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Bucktown barstaurant Presidio channels San Francisco—sort of

There's no cioppino or sourdough on the menu at the loungy new spot.

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Presidio is a new Bucktown cocktail barstaurant that's supposed to remind you of San Francisco—kind of like the way Monti's is supposed to place diners in a Philadelphia state of mind. Well, not really. Monti's has cheesesteaks. But at Presidio there's no sourdough or cioppino, no green goddess dressing, no hangtown fry, no Rice-A-Roni. There are a few nice, arty shots of the Golden Gate Bridge on the walls, and some classic cocktails that were first created in the City by the Bay. But San Francisco's culinary influence on Presidio, according to the preopening hype, is supposed to come from the rigorous seasonality of the ingredients, which seems completely at odds with the slices of limp pink pluot—I initially mistook them for winter tomatoes—languoring on top of the rabbit confit salad. Those might be in season in July, but in early spring they spoil an otherwise delicious salad, with shreds of meaty leporid confit, as suprisingly fatty as carnitas, strewn among hearty greens and julienned sweet baby beets.

It's an uncommonly bad choice on a concise but well-rounded menu that seems auxiliary to the cocktail program, which is executed by the consulting Dogma Group, made up of Clint Rogers (the Dawson), Alex Renshaw (Drumbar), and Brian Sturgulewski (ex-Bordel). Their original drinks perform the neat trick of incorporating subtle and unusual fruit and vegetable elements without leaning too sweet. My favorite example of this is the 8 Track Mixtape, which lends plantain and clove flavors to Tennessee whiskey so that the concoction ends up tasting like a banana old-fashioned. You'll taste understated curried sweet potato in the rummy, tiki-esque Jolly Roger, apricot and cinnamon in the bourbon-cognac-white port-based California Derby, and celery and thyme in the Barbarians at the Gate, made with tequila and plum sake. Draft beer is limited to three choices, from the pedestrian Anchor Steam to a $9 IPA from Naperville's Solemn Oath Brewery that's poured so short it couldn't put out a cigarette. The latter is the only brew on the menu that isn't from California, and that's even counting the half-dozen large-format bottles from three different breweries. Northern California also dominates the modest wine list, with 14 by the glass and nine reserve bottles.

Much of the above is consumed in the front lounge area, which has the bar on one side and on the other a series of low coffee tables and cushioned benches that aren't particularly suited to eating. Yet chef Shaun Connolly, who spent time cooking in restaurants as diverse as Moto, Chicago Cut Steakhouse, and Nightwood, offers a series of small plates you'd expect to be ideal in that environment. Don't believe it. Eat like an adult in the rear dining room, where you can easily keep the steak tartare off your dress and won't dribble mussel liquor down your cravat.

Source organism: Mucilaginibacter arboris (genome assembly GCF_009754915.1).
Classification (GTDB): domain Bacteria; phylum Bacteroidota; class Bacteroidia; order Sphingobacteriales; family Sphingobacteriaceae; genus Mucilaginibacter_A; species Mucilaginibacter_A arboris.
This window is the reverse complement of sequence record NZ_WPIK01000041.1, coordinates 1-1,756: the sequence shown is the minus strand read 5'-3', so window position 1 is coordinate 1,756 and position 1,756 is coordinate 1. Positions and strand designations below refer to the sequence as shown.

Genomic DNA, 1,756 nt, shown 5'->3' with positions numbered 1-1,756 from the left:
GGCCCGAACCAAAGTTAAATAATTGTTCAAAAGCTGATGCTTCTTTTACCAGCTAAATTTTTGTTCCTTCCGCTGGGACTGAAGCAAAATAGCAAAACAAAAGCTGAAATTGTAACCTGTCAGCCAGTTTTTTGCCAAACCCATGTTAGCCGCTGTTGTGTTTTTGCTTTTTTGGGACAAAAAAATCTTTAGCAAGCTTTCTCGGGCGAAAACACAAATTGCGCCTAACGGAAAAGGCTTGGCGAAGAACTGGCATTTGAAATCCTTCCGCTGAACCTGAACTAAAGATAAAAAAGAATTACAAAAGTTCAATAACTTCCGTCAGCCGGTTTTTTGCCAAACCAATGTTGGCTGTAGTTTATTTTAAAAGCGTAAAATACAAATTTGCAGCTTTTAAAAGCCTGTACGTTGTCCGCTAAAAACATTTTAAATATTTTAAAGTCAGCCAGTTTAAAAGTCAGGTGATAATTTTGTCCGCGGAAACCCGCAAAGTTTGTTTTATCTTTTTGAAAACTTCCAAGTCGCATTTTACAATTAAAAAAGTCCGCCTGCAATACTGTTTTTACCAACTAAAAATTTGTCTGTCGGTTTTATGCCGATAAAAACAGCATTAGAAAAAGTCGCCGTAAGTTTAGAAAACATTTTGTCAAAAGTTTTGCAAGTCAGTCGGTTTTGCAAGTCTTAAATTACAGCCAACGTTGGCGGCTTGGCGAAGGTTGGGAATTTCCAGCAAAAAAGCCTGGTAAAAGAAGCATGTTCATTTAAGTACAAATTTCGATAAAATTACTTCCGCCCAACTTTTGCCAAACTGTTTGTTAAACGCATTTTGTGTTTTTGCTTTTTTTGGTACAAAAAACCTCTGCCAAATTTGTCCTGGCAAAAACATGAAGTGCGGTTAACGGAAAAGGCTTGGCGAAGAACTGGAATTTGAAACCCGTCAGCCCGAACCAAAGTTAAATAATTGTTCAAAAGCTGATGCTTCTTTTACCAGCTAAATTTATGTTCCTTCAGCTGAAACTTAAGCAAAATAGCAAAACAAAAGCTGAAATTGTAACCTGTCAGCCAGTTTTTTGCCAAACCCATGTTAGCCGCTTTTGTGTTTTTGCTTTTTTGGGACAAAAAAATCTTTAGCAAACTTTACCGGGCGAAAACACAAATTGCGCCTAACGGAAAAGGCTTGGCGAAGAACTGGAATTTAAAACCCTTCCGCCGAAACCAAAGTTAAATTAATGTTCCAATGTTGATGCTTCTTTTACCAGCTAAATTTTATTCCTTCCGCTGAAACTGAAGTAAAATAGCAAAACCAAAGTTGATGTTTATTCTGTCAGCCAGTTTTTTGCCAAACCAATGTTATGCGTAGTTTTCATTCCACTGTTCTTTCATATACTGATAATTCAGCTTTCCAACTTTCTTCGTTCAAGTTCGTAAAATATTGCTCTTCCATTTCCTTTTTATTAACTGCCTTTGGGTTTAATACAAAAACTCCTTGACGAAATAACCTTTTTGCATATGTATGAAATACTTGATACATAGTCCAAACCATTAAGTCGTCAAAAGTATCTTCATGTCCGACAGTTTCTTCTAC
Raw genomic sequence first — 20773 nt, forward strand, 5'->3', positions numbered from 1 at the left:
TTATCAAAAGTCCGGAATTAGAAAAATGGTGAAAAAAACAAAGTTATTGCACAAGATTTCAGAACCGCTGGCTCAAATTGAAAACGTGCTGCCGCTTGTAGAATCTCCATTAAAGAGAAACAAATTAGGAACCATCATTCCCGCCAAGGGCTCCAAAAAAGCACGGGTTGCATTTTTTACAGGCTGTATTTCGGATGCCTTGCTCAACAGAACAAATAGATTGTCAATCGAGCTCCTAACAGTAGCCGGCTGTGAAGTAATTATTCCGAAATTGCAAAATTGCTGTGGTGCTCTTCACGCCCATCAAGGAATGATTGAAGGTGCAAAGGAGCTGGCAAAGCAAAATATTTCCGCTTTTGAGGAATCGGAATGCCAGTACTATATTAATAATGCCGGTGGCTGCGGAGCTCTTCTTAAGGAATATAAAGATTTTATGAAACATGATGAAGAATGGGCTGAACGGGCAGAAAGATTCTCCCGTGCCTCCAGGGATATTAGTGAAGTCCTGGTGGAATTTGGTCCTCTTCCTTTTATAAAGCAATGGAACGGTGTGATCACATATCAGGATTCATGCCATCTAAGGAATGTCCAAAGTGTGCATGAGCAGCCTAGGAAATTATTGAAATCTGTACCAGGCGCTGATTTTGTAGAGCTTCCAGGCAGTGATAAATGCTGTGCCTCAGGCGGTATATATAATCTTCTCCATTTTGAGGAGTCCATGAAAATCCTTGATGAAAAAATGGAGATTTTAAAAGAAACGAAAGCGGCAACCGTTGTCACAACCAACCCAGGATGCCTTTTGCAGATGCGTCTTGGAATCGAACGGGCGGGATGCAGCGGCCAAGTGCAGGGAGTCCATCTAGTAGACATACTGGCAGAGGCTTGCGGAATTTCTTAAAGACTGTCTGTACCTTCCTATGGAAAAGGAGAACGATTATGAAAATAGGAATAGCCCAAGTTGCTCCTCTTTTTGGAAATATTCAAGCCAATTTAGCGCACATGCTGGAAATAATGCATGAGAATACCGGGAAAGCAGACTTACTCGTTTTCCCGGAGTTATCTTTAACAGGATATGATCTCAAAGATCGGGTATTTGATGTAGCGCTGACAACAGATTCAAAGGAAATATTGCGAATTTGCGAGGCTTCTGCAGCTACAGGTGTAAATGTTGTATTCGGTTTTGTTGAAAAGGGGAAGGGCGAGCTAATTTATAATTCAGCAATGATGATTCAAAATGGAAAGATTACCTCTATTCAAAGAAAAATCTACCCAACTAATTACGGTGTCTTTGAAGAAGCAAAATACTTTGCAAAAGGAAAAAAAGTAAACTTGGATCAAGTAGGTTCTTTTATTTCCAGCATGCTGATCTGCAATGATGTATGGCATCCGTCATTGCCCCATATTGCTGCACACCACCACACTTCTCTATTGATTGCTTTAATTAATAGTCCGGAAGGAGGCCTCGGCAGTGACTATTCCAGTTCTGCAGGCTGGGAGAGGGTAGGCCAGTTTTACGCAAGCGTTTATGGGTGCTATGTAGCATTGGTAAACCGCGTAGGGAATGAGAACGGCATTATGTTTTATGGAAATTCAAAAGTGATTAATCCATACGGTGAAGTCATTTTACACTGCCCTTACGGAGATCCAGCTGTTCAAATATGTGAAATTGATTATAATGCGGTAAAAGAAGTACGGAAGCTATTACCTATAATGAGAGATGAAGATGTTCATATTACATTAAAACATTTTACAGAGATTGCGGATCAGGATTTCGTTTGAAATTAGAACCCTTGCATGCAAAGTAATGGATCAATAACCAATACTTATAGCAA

You'll certainly want to be seated in a chair at a table to tackle the cavatelli, a sizable mound of firm, silkworm-size pasta busily tossed with rapini, sweet peppers, and peppery ground pork. Triangles of caramelized baked polenta are textural pleasures unto themselves—crispy on the outside, creamy in the middle—but dressed with shaved aged ricotta and shimeji mushrooms they're as tasty as the layer of apricot jelly atop a foie gras parfait. Dishes are variously as shareable as a plate of roasted cauliflower with currylike ras el hanout, doused with so much honey it could be dessert, and as unshareable as a composed trio of scallops, topped with chopped almonds and seasoned more judiciously with smears of smoked-tomato romesco and green-garlic vinaigrette.

There are four dishes at Presidio that could be considered entrees. A pair of small bone-in pork chops—refreshingly at odds with the dino-size cuts so prevalent these days—get a Germanic touch mounted on a pile of sweet-and-sour cabbage and topped with chunky pear vinaigrette. Similarly, twin black bass fillets are stacked upon diced potato and chorizo, all situated in a shallow pool of vivid green fennel sofrito. Rosy red slices of lamb loin are fanned across a sea of thin curried yogurt, almost matched in their meatiness by accompanying smoked baby purple carrots. But the best thing on the menu at Presidio is what seems to be its most mundane: a simple thick, loosely packed prime beef burger with melted American cheese, served on brioche.

For dessert a thin, almost liquid panna cotta (with more pluots) is redeemed by a sprinkling of black sea salt. It outshines a small chocolate-hazelnut cake with vanilla ice cream armored in Magic Shell. A more satisfying way to finish off an evening at Presdio is with a shot of one of nine varieties of Fernet, from the bitter, intensely herbaceous Tempus Fugit Fernet Angelico to the lighter, fruitier R. Jelinek.

Presidio doesn't make a terribly strong impression on any front, but it does make a nice oasis on a stretch of Damen Avenue that has increasingly less character as the years go by. I'd sooner opt for more companionable drinking at Lemming's across the street any day of the week, but for a relaxing spot with decent cocktails and food, there isn't much else nearby.  v

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